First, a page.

From the ground up: how urgency fuels sustainable event innovations

From the ground up: how urgency fuels sustainable event innovations

There is nothing new in saying transforming the events industry requires fast, widespread action from all of us. Most corporates have ambitious goals to reduce carbon emissions by 80-90% come 2030, some even by 2025. With only 18 months left, fast and widespread action is needed. The urgency with which we need to act brings with it a clear focus, which has its own benefits: a focus on having the largest impact possible in the shortest period of time.

Whilst the dream of a magic bullet solution proves an alluring concept to time-poor and quota-pushed procurement professionals, the reality is necessarily a more nuanced affair. The question, though, remains the same: how can event professionals make smarter choices that reduce their per-event carbon footprint?  

Over the past year, we’ve sought to improve our answers again and again. 

Here’s a frank look at what we’ve learned, and how we got there. 

Taking stock

It is a hard truth that sustainability dropped down the priority list during the most challenging periods of the pandemic. For many companies, the primary focus was mere survival, with effective progress on sustainability taking a hiatus.

This shift in focus was compounded by the abnormally low emissions produced during the pandemic. Reduced travel and the difficulty of in-person events, domestic and abroad, allowed companies to make huge cuts with very little effort. 

The situation, though, has changed. Despite improvements being made, emissions are on the rise again due to the return of in-person meetings and the removal of travel restrictions. Urgency has always underpinned corporate action on reducing emissions, but the post-Covid landscape clearly makes the need for action all the more potent. 

This was made abundantly clear to us when we caught up with a number of leaders helming their companies’ procurement and sustainability push. From the start, it was a case of listening and responding to the lived experiences of professionals tasked with making the right daily decisions. 

We organised an in-person meetup; after feedback, it was moved to an online event – we learned. 

This first session was a goldmine of insights. Through organisational introductions, Sailboat exercises, and a refreshingly candid roundtable discussion, several crucial realities emerged.

  • Apathetic gestures towards ‘offsetting’ are no longer viable options – they don’t work. 
  • Similarly, carbon neutrality is not good enough. Companies understand that and have set targets accordingly.
  • These Net Zero targets are coming very soon. Many have announced 2030, with others opting for 2050. Regardless of the timeline, the same truth holds: The era of complacency is over.
  • The key ask is for information to be available at the point of decision, not after. This will have an immediate impact on reducing emissions, not just retrospective reporting. 
  • There is a clear overlap between those who are responsible for events and those responsible for travel. Understanding and reducing travel (particularly air) has rightly received lots of attention. Yet this has not expanded to the final stage of travel  – what we call the ‘last mile’ of the journey.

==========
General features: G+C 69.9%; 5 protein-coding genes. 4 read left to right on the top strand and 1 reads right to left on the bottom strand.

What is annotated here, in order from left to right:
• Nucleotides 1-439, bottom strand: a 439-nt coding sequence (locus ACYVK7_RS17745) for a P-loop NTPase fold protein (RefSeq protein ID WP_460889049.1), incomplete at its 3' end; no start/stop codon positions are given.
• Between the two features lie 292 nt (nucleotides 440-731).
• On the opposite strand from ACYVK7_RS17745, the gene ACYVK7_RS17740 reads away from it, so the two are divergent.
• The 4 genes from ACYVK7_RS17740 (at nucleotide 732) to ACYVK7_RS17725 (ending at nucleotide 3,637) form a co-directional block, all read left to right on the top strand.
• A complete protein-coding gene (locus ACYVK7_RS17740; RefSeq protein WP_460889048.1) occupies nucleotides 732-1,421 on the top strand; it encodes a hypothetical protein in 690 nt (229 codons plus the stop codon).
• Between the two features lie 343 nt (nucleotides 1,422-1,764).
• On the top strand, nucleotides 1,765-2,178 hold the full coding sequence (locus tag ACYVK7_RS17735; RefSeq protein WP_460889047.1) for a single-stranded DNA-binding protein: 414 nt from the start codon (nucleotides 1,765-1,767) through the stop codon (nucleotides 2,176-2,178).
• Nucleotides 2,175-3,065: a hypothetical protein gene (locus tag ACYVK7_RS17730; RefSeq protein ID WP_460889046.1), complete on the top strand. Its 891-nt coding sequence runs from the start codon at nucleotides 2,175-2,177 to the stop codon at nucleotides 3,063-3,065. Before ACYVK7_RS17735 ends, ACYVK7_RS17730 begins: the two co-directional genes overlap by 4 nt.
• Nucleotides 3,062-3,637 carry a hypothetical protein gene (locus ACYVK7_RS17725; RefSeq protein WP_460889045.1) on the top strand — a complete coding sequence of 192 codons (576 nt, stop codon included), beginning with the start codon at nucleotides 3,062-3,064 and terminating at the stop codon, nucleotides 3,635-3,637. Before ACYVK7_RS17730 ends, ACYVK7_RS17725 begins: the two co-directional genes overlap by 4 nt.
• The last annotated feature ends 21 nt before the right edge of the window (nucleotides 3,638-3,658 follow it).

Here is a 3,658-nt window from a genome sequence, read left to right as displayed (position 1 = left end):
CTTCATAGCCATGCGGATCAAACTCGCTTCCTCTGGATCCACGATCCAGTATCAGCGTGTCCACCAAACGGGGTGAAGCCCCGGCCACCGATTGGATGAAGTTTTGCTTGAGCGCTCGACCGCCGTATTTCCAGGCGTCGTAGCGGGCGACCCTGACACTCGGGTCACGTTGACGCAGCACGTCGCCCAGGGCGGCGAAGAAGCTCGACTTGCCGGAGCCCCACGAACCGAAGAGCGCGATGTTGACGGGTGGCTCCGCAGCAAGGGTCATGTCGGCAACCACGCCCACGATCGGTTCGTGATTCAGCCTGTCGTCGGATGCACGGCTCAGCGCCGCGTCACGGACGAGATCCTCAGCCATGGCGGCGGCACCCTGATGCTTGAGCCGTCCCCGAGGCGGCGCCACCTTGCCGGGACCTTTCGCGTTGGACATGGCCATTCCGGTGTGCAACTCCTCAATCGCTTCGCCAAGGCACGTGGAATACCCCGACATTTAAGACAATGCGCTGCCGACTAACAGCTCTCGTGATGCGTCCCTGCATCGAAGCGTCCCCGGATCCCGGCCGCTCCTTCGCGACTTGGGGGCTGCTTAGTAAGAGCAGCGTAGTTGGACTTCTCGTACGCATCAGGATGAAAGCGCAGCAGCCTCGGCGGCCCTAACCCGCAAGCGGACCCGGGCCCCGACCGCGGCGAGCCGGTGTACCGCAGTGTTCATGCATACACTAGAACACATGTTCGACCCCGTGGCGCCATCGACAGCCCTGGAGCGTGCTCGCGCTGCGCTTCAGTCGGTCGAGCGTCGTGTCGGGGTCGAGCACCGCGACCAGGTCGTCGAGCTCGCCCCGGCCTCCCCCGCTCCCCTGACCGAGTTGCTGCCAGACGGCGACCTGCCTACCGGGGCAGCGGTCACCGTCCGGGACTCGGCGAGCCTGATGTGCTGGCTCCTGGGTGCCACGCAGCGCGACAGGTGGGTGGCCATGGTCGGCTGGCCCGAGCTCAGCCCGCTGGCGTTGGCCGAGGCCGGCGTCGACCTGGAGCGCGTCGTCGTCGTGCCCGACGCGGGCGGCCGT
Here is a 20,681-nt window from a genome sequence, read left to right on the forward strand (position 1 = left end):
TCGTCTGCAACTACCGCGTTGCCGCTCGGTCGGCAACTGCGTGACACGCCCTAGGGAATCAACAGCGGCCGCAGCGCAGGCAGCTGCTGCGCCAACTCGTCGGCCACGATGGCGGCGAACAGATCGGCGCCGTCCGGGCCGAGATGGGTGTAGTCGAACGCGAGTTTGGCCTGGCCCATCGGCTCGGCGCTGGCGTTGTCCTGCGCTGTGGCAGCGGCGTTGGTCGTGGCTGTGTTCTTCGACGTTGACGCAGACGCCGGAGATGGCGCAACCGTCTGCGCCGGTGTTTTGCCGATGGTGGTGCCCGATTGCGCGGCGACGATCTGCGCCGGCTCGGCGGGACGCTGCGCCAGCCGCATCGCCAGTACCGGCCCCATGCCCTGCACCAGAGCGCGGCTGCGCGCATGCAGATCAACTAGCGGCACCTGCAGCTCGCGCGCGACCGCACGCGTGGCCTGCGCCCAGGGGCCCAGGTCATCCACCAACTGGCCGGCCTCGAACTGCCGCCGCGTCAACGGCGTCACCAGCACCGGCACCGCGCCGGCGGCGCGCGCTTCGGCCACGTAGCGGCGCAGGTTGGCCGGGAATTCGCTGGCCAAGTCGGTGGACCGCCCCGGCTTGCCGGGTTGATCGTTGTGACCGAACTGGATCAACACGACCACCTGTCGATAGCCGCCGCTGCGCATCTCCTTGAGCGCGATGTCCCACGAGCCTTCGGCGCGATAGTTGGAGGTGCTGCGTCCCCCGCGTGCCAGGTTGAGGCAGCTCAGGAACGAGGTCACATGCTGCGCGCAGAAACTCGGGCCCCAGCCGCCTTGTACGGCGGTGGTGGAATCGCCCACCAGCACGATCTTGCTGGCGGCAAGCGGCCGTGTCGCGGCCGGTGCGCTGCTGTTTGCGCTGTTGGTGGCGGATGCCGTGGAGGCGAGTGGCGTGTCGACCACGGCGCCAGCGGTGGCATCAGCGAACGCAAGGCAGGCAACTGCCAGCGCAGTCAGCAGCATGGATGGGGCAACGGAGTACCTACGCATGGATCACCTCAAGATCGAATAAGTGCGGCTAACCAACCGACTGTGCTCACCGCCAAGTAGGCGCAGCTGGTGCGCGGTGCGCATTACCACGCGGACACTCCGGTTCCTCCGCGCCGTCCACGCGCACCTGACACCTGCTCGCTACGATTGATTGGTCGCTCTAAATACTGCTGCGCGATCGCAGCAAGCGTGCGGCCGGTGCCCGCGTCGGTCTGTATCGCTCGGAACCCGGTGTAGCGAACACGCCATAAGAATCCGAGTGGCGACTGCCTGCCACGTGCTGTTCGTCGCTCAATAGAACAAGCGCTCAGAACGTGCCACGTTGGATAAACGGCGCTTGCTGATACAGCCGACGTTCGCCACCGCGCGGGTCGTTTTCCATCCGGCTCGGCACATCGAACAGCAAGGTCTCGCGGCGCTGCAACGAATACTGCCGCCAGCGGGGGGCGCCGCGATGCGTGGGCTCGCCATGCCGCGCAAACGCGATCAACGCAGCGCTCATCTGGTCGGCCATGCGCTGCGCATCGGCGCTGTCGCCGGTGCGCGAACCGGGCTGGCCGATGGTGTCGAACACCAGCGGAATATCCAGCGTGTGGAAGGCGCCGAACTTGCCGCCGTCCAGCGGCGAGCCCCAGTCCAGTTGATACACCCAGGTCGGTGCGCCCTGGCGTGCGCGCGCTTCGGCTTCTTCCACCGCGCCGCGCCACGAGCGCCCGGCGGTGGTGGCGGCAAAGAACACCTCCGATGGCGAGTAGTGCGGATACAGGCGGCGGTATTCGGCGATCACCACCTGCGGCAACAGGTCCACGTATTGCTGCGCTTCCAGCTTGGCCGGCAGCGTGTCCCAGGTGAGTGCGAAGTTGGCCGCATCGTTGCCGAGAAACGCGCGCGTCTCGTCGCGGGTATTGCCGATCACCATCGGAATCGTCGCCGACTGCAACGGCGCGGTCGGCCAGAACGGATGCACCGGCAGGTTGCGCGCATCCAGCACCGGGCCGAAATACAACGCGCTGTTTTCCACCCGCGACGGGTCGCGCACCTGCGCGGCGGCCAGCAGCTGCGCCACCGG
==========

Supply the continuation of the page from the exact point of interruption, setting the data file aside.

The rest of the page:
Acting on the findings

We now had a north star for what was at the top of the agenda for our clients. In a word: action. A long-term roadmap is, of course, essential but this must be broken down into segments, and each segment must have an outcome. That is the nature of urgency, and it underpins everything we do when it comes to providing sustainably-led solutions.  

Armed with these insights, we entered a cycle of constant refinement and adaptation. We did the research and identified the last mile of travel as a key point of potential disruption. Travel makes up 60-80% of an event’s emissions, and is ripe for implementing reduction. Whilst pre-existing travel programmes exist, the last mile is sorely underrepresented in both measuring and reducing the carbon footprint. 

The findings were clear, then. There was demand for a tool that could sit alongside the practices around travel, but expand towards the final stage of a journey to an event. The key, though, was the urgency with which we can provide these real and actionable insights around travel. 

This is where Journeys comes in.

Journeys is our first major product of this cycle, a tool aimed at tackling the fact that travel makes up 60-80% of an event's emissions. Journeys lets bookers input travel details for their attendees so that we can tell them which of their venue options will have the lowest carbon emissions for travel. 

Journeys was designed with action in mind.

Only the beginning 

The process of learning, adapting, and refining is cyclical. Every iteration and release is followed by more feedback sessions and more discovery. It’s a crucial element in bringing a genuinely effective means of reducing the impact of events across every channel.

We have already had our second session, after presenting our initial findings. Again, it was incredibly fruitful. Unforeseen questions were raised about quantifying carbon costs and balancing them with financial goals – allowing decision-makers to put the best course forward, backed up by actionable data.

Today, we've submitted our science-based targets for approval and continue to integrate the feedback received into our operations and future meetings. It's a case of building the bridge as you cross it - because the only way to truly transform the events industry is to move with urgency.

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